Iraqi armed factions mobilise meeting to begin anti-US fight
"We will regroup the forces of the resistance in a single entity to respond to Washington," said Nasr al-Shammary, deputy head of the Harakat al-Nujaba group.
Nujaba, backed by Iran and fiercely opposed to the United States, is one of the most hardline factions of Iraq's Hashd al-Shaabi military network, which has been incorporated into the state.
The Hashd's deputy chief, Abu Mahdi al-Muhandis, was killed in the American precision strike on Friday that also killed Iranian commander Qasem Soleimani.
Soleimani was known as the "godfather" of Iran's allies abroad, who broadly identify as the "resistance axis".
"The American aggression against the Hashd al-Shaabi has marked the beginning of the war against the resistance," Shammary said in his statement.
The statement did not identify the factions invited but it was expected the Hashed's pro-Iran factions and forces loyal to cleric Moqtada Sadr would attend.
Sadr has reactivated his notorious Mahdi Army, the militia that fought US troops after their 2003 invasion, calling for the formation of "international resistance regiments."
Read more: Iraq parliament demands foreign troops expulsion after Soleimani killing
Qais al-Khazali, a paramilitary leader and bitter rival of Sadr's, echoed his call and threatened the US that his forces would "turn the skies above you into hell."
In his statement, Shammary said the "resistance" would respond across the region, and said his group was already in touch with Iran-backed Lebanese movement Hezbollah.
"We will wage a war against the American presence in all parts of the region that we can reach," he said, describing the US embassy in Baghdad as a "den of spies".
"Thousands of marines are present in possible targets," he said.
Iran has already vowed "vengeance" for Soleimani, who was mourned by unprecedented crowds across the country Monday.
On Tuesday, thousands of Iraqis also accompanied a funeral procession that brought Muhandis's remains to his native Basra, an oil-rich southern city, chanting "Death to America!"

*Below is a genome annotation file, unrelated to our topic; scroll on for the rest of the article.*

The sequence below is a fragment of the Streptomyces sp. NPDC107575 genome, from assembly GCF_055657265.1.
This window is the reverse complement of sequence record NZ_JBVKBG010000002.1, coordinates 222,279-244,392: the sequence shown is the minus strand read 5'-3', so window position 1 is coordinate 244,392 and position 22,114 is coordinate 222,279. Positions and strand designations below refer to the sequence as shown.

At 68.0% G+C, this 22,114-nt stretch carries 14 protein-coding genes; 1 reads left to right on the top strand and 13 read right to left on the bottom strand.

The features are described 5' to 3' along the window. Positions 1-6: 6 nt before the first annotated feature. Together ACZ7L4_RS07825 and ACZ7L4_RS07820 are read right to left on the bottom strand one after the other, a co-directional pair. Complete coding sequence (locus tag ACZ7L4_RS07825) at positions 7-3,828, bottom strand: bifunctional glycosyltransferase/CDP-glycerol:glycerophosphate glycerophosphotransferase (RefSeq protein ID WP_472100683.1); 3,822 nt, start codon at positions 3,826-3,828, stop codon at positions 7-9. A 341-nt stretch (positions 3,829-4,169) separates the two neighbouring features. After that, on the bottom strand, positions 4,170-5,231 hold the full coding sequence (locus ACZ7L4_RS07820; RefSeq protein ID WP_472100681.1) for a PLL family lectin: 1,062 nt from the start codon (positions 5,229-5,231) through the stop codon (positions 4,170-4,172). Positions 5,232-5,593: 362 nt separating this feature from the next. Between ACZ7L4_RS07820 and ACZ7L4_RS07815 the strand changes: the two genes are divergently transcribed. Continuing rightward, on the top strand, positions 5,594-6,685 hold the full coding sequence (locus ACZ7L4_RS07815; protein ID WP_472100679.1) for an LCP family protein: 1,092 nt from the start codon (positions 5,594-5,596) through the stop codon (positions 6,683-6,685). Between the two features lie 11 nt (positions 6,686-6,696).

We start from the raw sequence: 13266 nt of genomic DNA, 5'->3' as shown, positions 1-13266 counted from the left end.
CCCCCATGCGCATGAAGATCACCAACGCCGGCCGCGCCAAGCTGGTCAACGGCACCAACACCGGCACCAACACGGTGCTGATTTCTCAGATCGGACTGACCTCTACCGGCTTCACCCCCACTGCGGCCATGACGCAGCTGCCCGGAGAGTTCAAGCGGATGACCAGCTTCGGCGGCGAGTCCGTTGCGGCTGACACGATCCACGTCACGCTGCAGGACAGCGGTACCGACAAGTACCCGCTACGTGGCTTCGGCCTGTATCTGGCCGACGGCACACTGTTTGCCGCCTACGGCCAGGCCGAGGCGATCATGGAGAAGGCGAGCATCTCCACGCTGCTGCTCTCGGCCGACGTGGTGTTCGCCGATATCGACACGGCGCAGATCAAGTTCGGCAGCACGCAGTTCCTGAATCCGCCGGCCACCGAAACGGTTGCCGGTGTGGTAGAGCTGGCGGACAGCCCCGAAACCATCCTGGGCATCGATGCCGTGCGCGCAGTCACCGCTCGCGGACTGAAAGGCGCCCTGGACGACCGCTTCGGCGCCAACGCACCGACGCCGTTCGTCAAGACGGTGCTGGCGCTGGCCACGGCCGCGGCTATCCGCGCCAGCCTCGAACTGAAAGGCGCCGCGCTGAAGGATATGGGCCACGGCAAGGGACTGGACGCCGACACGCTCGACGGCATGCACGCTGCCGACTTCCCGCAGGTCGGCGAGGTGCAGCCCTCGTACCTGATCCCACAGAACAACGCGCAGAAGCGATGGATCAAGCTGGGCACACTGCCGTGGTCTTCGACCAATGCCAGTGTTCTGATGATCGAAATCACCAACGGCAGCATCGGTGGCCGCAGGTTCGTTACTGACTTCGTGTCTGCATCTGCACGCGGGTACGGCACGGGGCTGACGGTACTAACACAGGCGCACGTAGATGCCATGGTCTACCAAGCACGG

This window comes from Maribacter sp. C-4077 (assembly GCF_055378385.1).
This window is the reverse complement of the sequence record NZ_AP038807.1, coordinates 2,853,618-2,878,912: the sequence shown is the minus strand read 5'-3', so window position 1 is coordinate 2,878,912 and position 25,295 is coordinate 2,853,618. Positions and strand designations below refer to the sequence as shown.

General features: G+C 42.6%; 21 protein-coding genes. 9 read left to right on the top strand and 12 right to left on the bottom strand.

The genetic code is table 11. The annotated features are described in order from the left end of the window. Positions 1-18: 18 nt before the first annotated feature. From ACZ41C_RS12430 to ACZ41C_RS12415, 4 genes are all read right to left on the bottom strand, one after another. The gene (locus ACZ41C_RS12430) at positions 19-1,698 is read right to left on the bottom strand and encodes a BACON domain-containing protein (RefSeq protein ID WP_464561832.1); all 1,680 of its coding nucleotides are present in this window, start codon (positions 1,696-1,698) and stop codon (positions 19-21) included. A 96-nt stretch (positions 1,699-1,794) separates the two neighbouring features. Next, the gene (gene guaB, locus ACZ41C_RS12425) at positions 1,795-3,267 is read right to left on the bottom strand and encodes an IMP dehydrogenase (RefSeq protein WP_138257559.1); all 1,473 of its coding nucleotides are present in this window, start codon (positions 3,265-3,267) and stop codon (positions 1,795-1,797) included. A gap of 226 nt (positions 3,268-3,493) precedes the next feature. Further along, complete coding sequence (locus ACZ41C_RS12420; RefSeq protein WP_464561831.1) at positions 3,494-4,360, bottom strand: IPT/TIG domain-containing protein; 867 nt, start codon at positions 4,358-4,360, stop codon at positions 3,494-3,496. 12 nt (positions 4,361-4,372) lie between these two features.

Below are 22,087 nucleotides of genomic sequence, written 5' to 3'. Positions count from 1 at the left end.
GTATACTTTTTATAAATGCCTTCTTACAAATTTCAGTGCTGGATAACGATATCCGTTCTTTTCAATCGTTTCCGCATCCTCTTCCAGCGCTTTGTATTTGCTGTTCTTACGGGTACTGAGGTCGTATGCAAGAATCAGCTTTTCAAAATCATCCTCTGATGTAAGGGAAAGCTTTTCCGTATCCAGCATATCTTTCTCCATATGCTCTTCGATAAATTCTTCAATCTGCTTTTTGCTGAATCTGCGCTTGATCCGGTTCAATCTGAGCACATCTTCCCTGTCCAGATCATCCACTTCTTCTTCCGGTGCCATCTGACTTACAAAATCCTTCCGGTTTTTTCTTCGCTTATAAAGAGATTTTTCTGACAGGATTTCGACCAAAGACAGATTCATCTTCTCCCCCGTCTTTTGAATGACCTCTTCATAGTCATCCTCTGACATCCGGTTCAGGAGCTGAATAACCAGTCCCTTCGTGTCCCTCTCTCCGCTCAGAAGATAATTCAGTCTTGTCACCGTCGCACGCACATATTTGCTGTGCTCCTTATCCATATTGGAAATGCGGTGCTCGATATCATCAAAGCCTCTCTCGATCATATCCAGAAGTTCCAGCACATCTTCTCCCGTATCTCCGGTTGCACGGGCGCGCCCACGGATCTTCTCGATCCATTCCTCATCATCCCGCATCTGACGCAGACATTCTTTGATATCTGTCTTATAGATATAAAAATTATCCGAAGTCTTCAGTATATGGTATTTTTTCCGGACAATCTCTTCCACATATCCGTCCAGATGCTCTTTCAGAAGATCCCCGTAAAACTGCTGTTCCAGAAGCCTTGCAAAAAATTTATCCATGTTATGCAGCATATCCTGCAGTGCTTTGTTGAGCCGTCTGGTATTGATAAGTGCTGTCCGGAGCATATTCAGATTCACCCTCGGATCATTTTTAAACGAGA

The Hashd said his remains had been briefly taken to Iran for DNA testing to separate them from those of Soleimani as the US drone strike had dismembered their bodies.
Like many Shia Muslims, Muhandis would ultimately be buried in the Iraqi shrine city of Najaf in what is known as the largest cemetery in the world.
Following his death, Iraqi parliamentarians voted in favour of ousting foreign forces.
Trump warned Iraq he would levy punishing sanctions if Baghdad expelled American troops in retaliation for the US airstrike that killed Soleimani.
"We will charge them sanctions like they’ve never seen before," he told the press. "It'll make Iranian sanctions look somewhat tame. If there’s any hostility, that they do anything we think is inappropriate, we are going to put sanctions on Iraq, very big sanctions on Iraq," he said.
"We're not leaving until they pay us back for it," he added.
On Monday, the Pentagon admitted that a top US general had mistakenly informed the Iraqi government that his troops were preparing to withdraw.
Meanwhile, a number of coalition members, including Canada and Germany, confirmed they would move their troops to Kuwait temporarily.
On the other hand, France and Italy said they would remain in the country and had no intentions of moving.
US and allied foreign troops in Iraq are concerned they might be targeted by Iran or allied Iraqi militias in retaliation for Friday's killing in Baghdad of the chief of Iran's Revolutionary Guards who commanded Iran's operations across the Middle East.